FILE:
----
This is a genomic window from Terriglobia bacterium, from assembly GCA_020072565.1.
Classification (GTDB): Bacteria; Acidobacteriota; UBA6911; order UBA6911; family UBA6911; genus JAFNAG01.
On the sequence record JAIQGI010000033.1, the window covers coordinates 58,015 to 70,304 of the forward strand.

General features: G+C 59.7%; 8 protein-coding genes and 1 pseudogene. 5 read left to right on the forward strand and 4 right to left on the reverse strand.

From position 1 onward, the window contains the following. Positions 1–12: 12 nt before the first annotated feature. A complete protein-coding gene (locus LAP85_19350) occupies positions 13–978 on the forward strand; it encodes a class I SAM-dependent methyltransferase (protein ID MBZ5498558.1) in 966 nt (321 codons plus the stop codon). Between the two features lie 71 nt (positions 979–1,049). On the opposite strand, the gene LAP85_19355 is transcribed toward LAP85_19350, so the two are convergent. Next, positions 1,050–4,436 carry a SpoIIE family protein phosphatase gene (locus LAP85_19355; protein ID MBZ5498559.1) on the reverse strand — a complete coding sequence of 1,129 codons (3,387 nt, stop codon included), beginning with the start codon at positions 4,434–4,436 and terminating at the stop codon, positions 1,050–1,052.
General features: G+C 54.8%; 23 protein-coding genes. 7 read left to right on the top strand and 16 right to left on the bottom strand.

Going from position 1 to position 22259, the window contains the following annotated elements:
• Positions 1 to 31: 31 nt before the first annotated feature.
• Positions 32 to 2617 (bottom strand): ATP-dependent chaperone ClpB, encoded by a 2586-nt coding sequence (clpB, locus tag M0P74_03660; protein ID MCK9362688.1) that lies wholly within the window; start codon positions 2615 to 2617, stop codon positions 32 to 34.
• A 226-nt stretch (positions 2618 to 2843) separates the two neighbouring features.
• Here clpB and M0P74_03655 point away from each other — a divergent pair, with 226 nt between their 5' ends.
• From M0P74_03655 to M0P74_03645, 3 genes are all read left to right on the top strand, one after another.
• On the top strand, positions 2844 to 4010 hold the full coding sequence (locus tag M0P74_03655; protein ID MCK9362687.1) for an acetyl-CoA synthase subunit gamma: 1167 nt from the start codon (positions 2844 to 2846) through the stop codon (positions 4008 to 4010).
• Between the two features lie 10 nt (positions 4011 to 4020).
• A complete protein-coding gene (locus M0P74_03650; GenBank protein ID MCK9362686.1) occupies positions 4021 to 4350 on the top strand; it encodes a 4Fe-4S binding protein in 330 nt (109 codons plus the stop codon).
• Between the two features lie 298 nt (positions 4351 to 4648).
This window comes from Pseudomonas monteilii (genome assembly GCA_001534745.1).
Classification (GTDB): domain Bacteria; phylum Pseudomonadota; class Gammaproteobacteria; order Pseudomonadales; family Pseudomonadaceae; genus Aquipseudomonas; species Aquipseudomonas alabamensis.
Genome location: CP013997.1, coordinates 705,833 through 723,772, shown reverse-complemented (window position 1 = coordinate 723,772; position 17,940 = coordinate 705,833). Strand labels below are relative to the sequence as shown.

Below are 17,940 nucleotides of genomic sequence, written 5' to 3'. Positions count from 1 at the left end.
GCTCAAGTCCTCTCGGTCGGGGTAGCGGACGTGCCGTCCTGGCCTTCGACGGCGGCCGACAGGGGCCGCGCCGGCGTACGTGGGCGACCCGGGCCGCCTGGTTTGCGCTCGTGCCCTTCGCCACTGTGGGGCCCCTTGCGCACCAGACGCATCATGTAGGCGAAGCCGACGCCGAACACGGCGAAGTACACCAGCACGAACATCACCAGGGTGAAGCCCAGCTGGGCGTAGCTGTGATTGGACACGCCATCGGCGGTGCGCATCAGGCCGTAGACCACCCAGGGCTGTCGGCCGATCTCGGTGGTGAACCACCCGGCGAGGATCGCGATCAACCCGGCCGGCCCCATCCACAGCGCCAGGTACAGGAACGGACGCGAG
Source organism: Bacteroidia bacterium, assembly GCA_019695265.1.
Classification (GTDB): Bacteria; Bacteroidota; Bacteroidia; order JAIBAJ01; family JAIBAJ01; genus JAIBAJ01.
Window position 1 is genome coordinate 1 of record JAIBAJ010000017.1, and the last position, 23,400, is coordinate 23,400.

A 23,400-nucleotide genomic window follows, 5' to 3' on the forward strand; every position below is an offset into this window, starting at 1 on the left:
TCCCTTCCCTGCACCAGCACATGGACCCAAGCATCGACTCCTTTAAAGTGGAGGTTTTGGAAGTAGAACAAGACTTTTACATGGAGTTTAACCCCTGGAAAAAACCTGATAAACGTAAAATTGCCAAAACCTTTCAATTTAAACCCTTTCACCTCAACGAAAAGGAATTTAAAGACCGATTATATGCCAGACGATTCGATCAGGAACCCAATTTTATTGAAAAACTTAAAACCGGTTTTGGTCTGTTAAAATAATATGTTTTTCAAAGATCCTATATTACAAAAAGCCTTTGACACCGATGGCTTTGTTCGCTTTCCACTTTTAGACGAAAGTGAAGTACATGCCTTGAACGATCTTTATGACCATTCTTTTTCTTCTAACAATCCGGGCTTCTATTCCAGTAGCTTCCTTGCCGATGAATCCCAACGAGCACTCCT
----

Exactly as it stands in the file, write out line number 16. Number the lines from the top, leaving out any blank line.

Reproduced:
• Between the two features lie 298 nt (positions 4351 to 4648).